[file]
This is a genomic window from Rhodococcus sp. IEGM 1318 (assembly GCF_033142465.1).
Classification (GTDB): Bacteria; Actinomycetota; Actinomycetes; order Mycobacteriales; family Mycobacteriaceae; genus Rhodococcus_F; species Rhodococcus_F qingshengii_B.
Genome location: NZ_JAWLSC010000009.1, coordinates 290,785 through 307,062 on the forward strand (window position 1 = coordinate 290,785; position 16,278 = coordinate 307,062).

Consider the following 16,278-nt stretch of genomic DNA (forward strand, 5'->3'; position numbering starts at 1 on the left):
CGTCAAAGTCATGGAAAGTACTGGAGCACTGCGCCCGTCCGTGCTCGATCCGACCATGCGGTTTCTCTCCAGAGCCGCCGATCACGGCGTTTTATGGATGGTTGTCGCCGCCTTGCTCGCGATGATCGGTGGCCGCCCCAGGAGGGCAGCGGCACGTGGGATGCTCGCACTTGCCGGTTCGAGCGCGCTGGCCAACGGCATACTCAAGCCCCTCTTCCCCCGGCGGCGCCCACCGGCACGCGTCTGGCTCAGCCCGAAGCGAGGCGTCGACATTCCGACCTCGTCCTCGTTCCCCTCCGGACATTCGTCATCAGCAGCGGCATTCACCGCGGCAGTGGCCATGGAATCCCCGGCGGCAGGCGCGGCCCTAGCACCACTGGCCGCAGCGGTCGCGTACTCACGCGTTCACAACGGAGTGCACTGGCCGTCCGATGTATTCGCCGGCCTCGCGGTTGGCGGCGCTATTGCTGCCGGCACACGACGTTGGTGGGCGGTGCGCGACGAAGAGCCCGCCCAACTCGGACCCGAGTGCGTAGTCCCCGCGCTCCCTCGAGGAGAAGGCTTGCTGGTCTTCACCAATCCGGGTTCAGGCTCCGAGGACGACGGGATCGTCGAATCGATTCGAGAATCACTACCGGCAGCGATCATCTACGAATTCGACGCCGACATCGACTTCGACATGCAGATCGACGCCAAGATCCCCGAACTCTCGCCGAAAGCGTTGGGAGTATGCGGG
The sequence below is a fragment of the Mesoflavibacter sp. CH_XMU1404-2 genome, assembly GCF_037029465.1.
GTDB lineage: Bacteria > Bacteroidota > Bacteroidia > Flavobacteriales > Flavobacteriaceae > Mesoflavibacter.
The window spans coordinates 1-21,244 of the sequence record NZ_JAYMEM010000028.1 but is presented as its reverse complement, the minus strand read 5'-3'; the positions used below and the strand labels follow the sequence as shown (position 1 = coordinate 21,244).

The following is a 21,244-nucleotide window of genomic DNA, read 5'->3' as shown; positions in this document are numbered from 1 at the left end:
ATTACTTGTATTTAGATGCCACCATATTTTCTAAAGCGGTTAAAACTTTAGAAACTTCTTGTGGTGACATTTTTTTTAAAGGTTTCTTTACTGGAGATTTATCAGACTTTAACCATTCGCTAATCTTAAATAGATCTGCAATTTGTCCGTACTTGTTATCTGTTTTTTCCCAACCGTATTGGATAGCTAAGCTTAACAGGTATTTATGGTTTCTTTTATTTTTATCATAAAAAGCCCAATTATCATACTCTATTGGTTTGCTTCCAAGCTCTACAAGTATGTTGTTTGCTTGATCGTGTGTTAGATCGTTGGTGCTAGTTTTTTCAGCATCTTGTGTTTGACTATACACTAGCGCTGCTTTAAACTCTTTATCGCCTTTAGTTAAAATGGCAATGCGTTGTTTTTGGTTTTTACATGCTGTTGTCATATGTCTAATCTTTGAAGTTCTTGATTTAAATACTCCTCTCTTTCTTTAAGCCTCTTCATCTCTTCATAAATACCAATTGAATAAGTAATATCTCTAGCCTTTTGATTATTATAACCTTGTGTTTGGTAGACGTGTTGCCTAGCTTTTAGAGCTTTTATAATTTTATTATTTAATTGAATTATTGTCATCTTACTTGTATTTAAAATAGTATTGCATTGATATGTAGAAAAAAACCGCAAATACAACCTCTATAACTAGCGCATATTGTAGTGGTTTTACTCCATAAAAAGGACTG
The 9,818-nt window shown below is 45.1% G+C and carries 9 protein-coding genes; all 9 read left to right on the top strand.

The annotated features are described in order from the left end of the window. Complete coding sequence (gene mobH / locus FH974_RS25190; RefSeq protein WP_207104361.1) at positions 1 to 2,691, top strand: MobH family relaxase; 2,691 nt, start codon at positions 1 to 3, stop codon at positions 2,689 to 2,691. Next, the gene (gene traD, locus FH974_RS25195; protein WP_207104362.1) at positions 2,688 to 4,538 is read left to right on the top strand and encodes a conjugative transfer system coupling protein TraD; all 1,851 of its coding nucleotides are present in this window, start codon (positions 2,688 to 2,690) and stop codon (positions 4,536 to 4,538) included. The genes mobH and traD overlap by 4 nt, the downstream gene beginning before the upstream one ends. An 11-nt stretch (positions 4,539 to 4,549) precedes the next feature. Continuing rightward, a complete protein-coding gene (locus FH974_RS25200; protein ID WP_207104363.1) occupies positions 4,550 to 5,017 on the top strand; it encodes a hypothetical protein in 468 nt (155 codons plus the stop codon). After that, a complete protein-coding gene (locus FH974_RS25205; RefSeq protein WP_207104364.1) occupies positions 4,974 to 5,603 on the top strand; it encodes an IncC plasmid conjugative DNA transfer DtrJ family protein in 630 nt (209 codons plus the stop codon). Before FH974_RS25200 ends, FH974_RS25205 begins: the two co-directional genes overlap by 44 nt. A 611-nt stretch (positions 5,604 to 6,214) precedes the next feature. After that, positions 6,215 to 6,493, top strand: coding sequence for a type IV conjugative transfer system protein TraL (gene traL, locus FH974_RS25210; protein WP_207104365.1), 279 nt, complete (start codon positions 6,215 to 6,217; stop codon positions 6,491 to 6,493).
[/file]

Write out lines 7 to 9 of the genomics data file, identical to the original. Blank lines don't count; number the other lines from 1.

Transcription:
GTDB lineage: Bacteria > Bacteroidota > Bacteroidia > Flavobacteriales > Flavobacteriaceae > Mesoflavibacter.
The window spans coordinates 1-21,244 of the sequence record NZ_JAYMEM010000028.1 but is presented as its reverse complement, the minus strand read 5'-3'; the positions used below and the strand labels follow the sequence as shown (position 1 = coordinate 21,244).

The following is a 21,244-nucleotide window of genomic DNA, read 5'->3' as shown; positions in this document are numbered from 1 at the left end: